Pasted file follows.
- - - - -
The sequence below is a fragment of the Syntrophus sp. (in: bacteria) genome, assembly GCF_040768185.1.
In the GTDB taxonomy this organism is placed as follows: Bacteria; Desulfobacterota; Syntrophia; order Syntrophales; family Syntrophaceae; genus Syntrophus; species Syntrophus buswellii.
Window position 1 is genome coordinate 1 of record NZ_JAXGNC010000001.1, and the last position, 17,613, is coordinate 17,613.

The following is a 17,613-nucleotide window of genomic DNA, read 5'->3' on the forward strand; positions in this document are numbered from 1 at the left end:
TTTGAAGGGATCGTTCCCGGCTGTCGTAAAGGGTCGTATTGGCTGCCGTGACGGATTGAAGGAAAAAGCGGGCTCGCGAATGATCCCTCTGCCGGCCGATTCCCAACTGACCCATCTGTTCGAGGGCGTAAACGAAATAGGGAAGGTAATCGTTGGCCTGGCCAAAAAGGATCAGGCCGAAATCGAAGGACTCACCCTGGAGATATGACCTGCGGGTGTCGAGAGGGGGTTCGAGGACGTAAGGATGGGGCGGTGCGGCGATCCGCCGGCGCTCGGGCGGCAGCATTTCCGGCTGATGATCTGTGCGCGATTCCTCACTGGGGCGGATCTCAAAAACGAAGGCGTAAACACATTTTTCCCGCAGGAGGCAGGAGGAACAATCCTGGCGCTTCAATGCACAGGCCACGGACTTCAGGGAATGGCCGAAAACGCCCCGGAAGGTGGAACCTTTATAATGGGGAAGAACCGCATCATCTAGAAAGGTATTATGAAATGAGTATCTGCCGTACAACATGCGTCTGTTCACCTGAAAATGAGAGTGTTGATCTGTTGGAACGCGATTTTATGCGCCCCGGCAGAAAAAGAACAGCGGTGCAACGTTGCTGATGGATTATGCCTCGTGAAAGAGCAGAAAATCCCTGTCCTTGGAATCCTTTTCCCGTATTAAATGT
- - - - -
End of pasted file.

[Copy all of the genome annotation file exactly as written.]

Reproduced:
The sequence below is a fragment of the Syntrophus sp. (in: bacteria) genome, assembly GCF_040768185.1.
In the GTDB taxonomy this organism is placed as follows: Bacteria; Desulfobacterota; Syntrophia; order Syntrophales; family Syntrophaceae; genus Syntrophus; species Syntrophus buswellii.
Window position 1 is genome coordinate 1 of record NZ_JAXGNC010000001.1, and the last position, 17,613, is coordinate 17,613.

The following is a 17,613-nucleotide window of genomic DNA, read 5'->3' on the forward strand; positions in this document are numbered from 1 at the left end:
TTTGAAGGGATCGTTCCCGGCTGTCGTAAAGGGTCGTATTGGCTGCCGTGACGGATTGAAGGAAAAAGCGGGCTCGCGAATGATCCCTCTGCCGGCCGATTCCCAACTGACCCATCTGTTCGAGGGCGTAAACGAAATAGGGAAGGTAATCGTTGGCCTGGCCAAAAAGGATCAGGCCGAAATCGAAGGACTCACCCTGGAGATATGACCTGCGGGTGTCGAGAGGGGGTTCGAGGACGTAAGGATGGGGCGGTGCGGCGATCCGCCGGCGCTCGGGCGGCAGCATTTCCGGCTGATGATCTGTGCGCGATTCCTCACTGGGGCGGATCTCAAAAACGAAGGCGTAAACACATTTTTCCCGCAGGAGGCAGGAGGAACAATCCTGGCGCTTCAATGCACAGGCCACGGACTTCAGGGAATGGCCGAAAACGCCCCGGAAGGTGGAACCTTTATAATGGGGAAGAACCGCATCATCTAGAAAGGTATTATGAAATGAGTATCTGCCGTACAACATGCGTCTGTTCACCTGAAAATGAGAGTGTTGATCTGTTGGAACGCGATTTTATGCGCCCCGGCAGAAAAAGAACAGCGGTGCAACGTTGCTGATGGATTATGCCTCGTGAAAGAGCAGAAAATCCCTGTCCTTGGAATCCTTTTCCCGTATTAAATGT